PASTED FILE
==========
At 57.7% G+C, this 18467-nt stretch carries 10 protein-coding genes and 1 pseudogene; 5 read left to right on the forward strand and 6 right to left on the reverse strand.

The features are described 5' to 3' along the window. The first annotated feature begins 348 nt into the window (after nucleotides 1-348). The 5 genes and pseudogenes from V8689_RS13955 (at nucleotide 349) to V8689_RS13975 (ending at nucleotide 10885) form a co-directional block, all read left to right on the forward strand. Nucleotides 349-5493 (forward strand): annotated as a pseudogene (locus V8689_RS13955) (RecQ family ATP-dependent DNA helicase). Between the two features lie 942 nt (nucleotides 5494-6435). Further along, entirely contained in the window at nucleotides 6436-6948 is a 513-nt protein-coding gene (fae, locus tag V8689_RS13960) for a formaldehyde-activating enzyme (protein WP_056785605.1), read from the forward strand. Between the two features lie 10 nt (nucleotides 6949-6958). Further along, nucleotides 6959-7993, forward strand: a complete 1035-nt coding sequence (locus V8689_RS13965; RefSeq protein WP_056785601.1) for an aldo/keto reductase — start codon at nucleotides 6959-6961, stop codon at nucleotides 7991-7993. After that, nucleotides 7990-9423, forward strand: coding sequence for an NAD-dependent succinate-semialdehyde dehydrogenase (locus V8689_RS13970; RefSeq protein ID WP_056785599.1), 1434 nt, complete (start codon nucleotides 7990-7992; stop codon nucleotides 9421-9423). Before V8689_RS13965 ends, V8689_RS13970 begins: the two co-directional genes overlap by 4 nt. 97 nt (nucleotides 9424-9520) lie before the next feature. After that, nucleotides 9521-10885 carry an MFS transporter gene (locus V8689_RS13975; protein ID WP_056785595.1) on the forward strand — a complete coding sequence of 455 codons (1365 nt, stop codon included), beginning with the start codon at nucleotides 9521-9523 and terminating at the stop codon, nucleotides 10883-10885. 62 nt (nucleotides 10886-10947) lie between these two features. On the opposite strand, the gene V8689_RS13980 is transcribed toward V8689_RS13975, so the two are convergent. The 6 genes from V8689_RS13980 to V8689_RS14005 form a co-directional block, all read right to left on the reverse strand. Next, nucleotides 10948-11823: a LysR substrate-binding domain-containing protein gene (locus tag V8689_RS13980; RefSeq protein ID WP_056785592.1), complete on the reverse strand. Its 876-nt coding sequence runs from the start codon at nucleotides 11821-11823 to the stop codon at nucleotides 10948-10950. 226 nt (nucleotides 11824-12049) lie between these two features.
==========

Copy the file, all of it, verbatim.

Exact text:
At 57.7% G+C, this 18467-nt stretch carries 10 protein-coding genes and 1 pseudogene; 5 read left to right on the forward strand and 6 right to left on the reverse strand.

The features are described 5' to 3' along the window. The first annotated feature begins 348 nt into the window (after nucleotides 1-348). The 5 genes and pseudogenes from V8689_RS13955 (at nucleotide 349) to V8689_RS13975 (ending at nucleotide 10885) form a co-directional block, all read left to right on the forward strand. Nucleotides 349-5493 (forward strand): annotated as a pseudogene (locus V8689_RS13955) (RecQ family ATP-dependent DNA helicase). Between the two features lie 942 nt (nucleotides 5494-6435). Further along, entirely contained in the window at nucleotides 6436-6948 is a 513-nt protein-coding gene (fae, locus tag V8689_RS13960) for a formaldehyde-activating enzyme (protein WP_056785605.1), read from the forward strand. Between the two features lie 10 nt (nucleotides 6949-6958). Further along, nucleotides 6959-7993, forward strand: a complete 1035-nt coding sequence (locus V8689_RS13965; RefSeq protein WP_056785601.1) for an aldo/keto reductase — start codon at nucleotides 6959-6961, stop codon at nucleotides 7991-7993. After that, nucleotides 7990-9423, forward strand: coding sequence for an NAD-dependent succinate-semialdehyde dehydrogenase (locus V8689_RS13970; RefSeq protein ID WP_056785599.1), 1434 nt, complete (start codon nucleotides 7990-7992; stop codon nucleotides 9421-9423). Before V8689_RS13965 ends, V8689_RS13970 begins: the two co-directional genes overlap by 4 nt. 97 nt (nucleotides 9424-9520) lie before the next feature. After that, nucleotides 9521-10885 carry an MFS transporter gene (locus V8689_RS13975; protein ID WP_056785595.1) on the forward strand — a complete coding sequence of 455 codons (1365 nt, stop codon included), beginning with the start codon at nucleotides 9521-9523 and terminating at the stop codon, nucleotides 10883-10885. 62 nt (nucleotides 10886-10947) lie between these two features. On the opposite strand, the gene V8689_RS13980 is transcribed toward V8689_RS13975, so the two are convergent. The 6 genes from V8689_RS13980 to V8689_RS14005 form a co-directional block, all read right to left on the reverse strand. Next, nucleotides 10948-11823: a LysR substrate-binding domain-containing protein gene (locus tag V8689_RS13980; RefSeq protein ID WP_056785592.1), complete on the reverse strand. Its 876-nt coding sequence runs from the start codon at nucleotides 11821-11823 to the stop codon at nucleotides 10948-10950. 226 nt (nucleotides 11824-12049) lie between these two features.